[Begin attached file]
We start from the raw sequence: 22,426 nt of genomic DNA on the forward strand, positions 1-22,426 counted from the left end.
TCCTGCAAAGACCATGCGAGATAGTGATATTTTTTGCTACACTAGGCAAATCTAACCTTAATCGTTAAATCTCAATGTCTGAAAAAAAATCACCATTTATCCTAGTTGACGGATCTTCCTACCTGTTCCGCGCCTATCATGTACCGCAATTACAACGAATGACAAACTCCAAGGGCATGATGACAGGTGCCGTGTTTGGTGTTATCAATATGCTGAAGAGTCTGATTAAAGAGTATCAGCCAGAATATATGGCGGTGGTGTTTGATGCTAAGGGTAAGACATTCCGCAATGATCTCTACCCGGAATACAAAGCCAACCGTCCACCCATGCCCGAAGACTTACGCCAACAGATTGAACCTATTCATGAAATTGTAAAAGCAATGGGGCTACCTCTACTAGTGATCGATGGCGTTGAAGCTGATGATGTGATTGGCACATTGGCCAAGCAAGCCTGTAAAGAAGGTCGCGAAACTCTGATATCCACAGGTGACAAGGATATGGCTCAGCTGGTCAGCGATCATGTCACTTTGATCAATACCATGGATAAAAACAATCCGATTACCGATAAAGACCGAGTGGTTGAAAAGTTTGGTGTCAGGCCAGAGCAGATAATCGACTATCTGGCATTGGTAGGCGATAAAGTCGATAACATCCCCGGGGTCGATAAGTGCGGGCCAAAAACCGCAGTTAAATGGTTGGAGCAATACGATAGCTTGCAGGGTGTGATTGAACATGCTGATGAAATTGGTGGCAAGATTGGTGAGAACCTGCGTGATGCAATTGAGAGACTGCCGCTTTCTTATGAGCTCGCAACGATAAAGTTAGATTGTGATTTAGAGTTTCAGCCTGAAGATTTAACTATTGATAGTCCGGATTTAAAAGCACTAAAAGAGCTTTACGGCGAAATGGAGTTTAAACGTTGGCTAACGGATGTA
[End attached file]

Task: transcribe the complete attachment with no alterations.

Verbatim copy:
We start from the raw sequence: 22,426 nt of genomic DNA on the forward strand, positions 1-22,426 counted from the left end.
TCCTGCAAAGACCATGCGAGATAGTGATATTTTTTGCTACACTAGGCAAATCTAACCTTAATCGTTAAATCTCAATGTCTGAAAAAAAATCACCATTTATCCTAGTTGACGGATCTTCCTACCTGTTCCGCGCCTATCATGTACCGCAATTACAACGAATGACAAACTCCAAGGGCATGATGACAGGTGCCGTGTTTGGTGTTATCAATATGCTGAAGAGTCTGATTAAAGAGTATCAGCCAGAATATATGGCGGTGGTGTTTGATGCTAAGGGTAAGACATTCCGCAATGATCTCTACCCGGAATACAAAGCCAACCGTCCACCCATGCCCGAAGACTTACGCCAACAGATTGAACCTATTCATGAAATTGTAAAAGCAATGGGGCTACCTCTACTAGTGATCGATGGCGTTGAAGCTGATGATGTGATTGGCACATTGGCCAAGCAAGCCTGTAAAGAAGGTCGCGAAACTCTGATATCCACAGGTGACAAGGATATGGCTCAGCTGGTCAGCGATCATGTCACTTTGATCAATACCATGGATAAAAACAATCCGATTACCGATAAAGACCGAGTGGTTGAAAAGTTTGGTGTCAGGCCAGAGCAGATAATCGACTATCTGGCATTGGTAGGCGATAAAGTCGATAACATCCCCGGGGTCGATAAGTGCGGGCCAAAAACCGCAGTTAAATGGTTGGAGCAATACGATAGCTTGCAGGGTGTGATTGAACATGCTGATGAAATTGGTGGCAAGATTGGTGAGAACCTGCGTGATGCAATTGAGAGACTGCCGCTTTCTTATGAGCTCGCAACGATAAAGTTAGATTGTGATTTAGAGTTTCAGCCTGAAGATTTAACTATTGATAGTCCGGATTTAAAAGCACTAAAAGAGCTTTACGGCGAAATGGAGTTTAAACGTTGGCTAACGGATGTA